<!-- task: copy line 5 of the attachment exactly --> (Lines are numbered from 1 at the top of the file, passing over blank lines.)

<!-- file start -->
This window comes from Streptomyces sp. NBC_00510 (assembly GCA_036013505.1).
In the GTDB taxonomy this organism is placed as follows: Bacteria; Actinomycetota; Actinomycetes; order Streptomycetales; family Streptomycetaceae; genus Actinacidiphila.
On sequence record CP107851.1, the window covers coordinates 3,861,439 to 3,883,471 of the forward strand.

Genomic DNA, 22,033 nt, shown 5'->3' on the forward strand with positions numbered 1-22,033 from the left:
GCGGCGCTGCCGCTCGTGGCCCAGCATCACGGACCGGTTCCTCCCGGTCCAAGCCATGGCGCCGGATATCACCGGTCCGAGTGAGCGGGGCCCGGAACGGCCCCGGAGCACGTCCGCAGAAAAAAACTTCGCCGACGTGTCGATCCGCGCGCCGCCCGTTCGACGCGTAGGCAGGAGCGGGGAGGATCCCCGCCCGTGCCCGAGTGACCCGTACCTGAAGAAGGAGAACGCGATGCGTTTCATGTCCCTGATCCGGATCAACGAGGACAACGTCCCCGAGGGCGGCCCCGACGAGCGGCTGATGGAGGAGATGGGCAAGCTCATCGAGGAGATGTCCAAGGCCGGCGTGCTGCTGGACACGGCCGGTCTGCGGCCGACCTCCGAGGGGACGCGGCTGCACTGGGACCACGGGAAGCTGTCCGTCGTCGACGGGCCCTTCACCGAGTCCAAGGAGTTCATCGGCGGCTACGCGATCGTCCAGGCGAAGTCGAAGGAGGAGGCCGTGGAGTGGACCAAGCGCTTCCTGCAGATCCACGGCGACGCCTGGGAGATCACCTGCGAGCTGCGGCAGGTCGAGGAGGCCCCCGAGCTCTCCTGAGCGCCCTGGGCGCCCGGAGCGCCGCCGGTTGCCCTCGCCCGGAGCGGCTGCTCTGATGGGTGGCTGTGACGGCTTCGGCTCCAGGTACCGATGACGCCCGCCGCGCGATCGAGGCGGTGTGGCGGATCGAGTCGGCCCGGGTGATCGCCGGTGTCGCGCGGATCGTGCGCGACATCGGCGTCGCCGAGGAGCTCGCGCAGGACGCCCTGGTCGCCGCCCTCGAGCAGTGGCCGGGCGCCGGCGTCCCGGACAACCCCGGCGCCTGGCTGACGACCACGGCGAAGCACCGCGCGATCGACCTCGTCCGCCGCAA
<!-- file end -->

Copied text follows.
GCGGCGCTGCCGCTCGTGGCCCAGCATCACGGACCGGTTCCTCCCGGTCCAAGCCATGGCGCCGGATATCACCGGTCCGAGTGAGCGGGGCCCGGAACGGCCCCGGAGCACGTCCGCAGAAAAAAACTTCGCCGACGTGTCGATCCGCGCGCCGCCCGTTCGACGCGTAGGCAGGAGCGGGGAGGATCCCCGCCCGTGCCCGAGTGACCCGTACCTGAAGAAGGAGAACGCGATGCGTTTCATGTCCCTGATCCGGATCAACGAGGACAACGTCCCCGAGGGCGGCCCCGACGAGCGGCTGATGGAGGAGATGGGCAAGCTCATCGAGGAGATGTCCAAGGCCGGCGTGCTGCTGGACACGGCCGGTCTGCGGCCGACCTCCGAGGGGACGCGGCTGCACTGGGACCACGGGAAGCTGTCCGTCGTCGACGGGCCCTTCACCGAGTCCAAGGAGTTCATCGGCGGCTACGCGATCGTCCAGGCGAAGTCGAAGGAGGAGGCCGTGGAGTGGACCAAGCGCTTCCTGCAGATCCACGGCGACGCCTGGGAGATCACCTGCGAGCTGCGGCAGGTCGAGGAGGCCCCCGAGCTCTCCTGAGCGCCCTGGGCGCCCGGAGCGCCGCCGGTTGCCCTCGCCCGGAGCGGCTGCTCTGATGGGTGGCTGTGACGGCTTCGGCTCCAGGTACCGATGACGCCCGCCGCGCGATCGAGGCGGTGTGGCGGATCGAGTCGGCCCGGGTGATCGCCGGTGTCGCGCGGATCGTGCGCGACATCGGCGTCGCCGAGGAGCTCGCGCAGGACGCCCTGGTCGCCGCCCTCGAGCAGTGGCCGGGCGCCGGCGTCCCGGACAACCCCGGCGCCTGGCTGACGACCACGGCGAAGCACCGCGCGATCGACCTCGTCCGCCGCAA